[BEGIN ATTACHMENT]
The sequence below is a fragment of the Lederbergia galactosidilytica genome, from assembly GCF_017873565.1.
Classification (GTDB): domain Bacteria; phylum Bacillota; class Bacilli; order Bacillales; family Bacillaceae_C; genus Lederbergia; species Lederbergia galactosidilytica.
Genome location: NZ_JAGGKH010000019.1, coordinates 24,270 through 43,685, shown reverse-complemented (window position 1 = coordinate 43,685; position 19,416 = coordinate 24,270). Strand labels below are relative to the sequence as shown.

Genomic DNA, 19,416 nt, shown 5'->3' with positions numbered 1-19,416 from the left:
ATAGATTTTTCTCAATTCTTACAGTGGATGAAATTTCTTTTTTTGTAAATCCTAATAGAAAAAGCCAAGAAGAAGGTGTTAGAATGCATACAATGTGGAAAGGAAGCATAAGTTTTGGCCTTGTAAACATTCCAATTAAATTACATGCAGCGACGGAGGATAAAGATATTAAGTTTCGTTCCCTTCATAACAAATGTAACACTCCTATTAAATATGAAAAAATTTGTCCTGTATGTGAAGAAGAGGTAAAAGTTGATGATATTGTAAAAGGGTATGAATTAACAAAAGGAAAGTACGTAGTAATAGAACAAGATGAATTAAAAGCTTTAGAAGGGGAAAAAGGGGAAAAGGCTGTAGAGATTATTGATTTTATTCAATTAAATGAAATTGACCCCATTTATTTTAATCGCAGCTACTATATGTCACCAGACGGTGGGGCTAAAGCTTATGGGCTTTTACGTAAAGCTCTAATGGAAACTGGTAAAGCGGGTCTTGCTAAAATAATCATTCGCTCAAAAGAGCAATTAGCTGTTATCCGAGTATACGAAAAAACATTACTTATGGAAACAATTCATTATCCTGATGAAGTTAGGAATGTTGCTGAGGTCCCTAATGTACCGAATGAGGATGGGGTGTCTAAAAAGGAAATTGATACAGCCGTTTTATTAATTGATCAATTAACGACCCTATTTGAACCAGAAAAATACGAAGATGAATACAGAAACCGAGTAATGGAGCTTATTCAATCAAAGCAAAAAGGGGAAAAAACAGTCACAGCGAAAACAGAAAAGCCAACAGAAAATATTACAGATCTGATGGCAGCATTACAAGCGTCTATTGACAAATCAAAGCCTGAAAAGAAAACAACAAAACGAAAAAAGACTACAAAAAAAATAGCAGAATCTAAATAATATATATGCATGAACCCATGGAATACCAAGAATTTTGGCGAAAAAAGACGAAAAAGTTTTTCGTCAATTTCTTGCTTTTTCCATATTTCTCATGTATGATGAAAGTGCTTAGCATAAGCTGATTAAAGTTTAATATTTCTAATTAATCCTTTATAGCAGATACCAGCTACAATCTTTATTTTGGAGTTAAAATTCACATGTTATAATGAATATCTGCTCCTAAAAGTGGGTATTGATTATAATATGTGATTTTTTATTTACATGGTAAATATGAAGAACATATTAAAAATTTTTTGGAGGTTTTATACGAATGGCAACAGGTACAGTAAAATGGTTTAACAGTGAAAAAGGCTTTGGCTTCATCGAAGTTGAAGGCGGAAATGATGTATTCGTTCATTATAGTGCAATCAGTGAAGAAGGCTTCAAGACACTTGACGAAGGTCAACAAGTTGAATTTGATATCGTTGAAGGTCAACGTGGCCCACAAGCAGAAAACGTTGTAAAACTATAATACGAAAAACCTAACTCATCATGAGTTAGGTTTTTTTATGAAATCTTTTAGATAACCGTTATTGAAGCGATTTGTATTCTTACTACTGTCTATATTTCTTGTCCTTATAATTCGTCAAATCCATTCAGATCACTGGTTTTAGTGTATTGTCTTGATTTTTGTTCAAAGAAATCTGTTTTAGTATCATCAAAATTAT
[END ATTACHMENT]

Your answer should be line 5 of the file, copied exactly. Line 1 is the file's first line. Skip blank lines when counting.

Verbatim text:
ATAGATTTTTCTCAATTCTTACAGTGGATGAAATTTCTTTTTTTGTAAATCCTAATAGAAAAAGCCAAGAAGAAGGTGTTAGAATGCATACAATGTGGAAAGGAAGCATAAGTTTTGGCCTTGTAAACATTCCAATTAAATTACATGCAGCGACGGAGGATAAAGATATTAAGTTTCGTTCCCTTCATAACAAATGTAACACTCCTATTAAATATGAAAAAATTTGTCCTGTATGTGAAGAAGAGGTAAAAGTTGATGATATTGTAAAAGGGTATGAATTAACAAAAGGAAAGTACGTAGTAATAGAACAAGATGAATTAAAAGCTTTAGAAGGGGAAAAAGGGGAAAAGGCTGTAGAGATTATTGATTTTATTCAATTAAATGAAATTGACCCCATTTATTTTAATCGCAGCTACTATATGTCACCAGACGGTGGGGCTAAAGCTTATGGGCTTTTACGTAAAGCTCTAATGGAAACTGGTAAAGCGGGTCTTGCTAAAATAATCATTCGCTCAAAAGAGCAATTAGCTGTTATCCGAGTATACGAAAAAACATTACTTATGGAAACAATTCATTATCCTGATGAAGTTAGGAATGTTGCTGAGGTCCCTAATGTACCGAATGAGGATGGGGTGTCTAAAAAGGAAATTGATACAGCCGTTTTATTAATTGATCAATTAACGACCCTATTTGAACCAGAAAAATACGAAGATGAATACAGAAACCGAGTAATGGAGCTTATTCAATCAAAGCAAAAAGGGGAAAAAACAGTCACAGCGAAAACAGAAAAGCCAACAGAAAATATTACAGATCTGATGGCAGCATTACAAGCGTCTATTGACAAATCAAAGCCTGAAAAGAAAACAACAAAACGAAAAAAGACTACAAAAAAAATAGCAGAATCTAAATAATATATATGCATGAACCCATGGAATACCAAGAATTTTGGCGAAAAAAGACGAAAAAGTTTTTCGTCAATTTCTTGCTTTTTCCATATTTCTCATGTATGATGAAAGTGCTTAGCATAAGCTGATTAAAGTTTAATATTTCTAATTAATCCTTTATAGCAGATACCAGCTACAATCTTTATTTTGGAGTTAAAATTCACATGTTATAATGAATATCTGCTCCTAAAAGTGGGTATTGATTATAATATGTGATTTTTTATTTACATGGTAAATATGAAGAACATATTAAAAATTTTTTGGAGGTTTTATACGAATGGCAACAGGTACAGTAAAATGGTTTAACAGTGAAAAAGGCTTTGGCTTCATCGAAGTTGAAGGCGGAAATGATGTATTCGTTCATTATAGTGCAATCAGTGAAGAAGGCTTCAAGACACTTGACGAAGGTCAACAAGTTGAATTTGATATCGTTGAAGGTCAACGTGGCCCACAAGCAGAAAACGTTGTAAAACTATAATACGAAAAACCTAACTCATCATGAGTTAGGTTTTTTTATGAAATCTTTTAGATAACCGTTATTGAAGCGATTTGTATTCTTACTACTGTCTATATTTCTTGTCCTTATAATTCGTCAAATCCATTCAGATCACTGGTTTTAGTGTATTGTCTTGATTTTTGTTCAAAGAAATCTGTTTTAGTATCATCAAAATTAT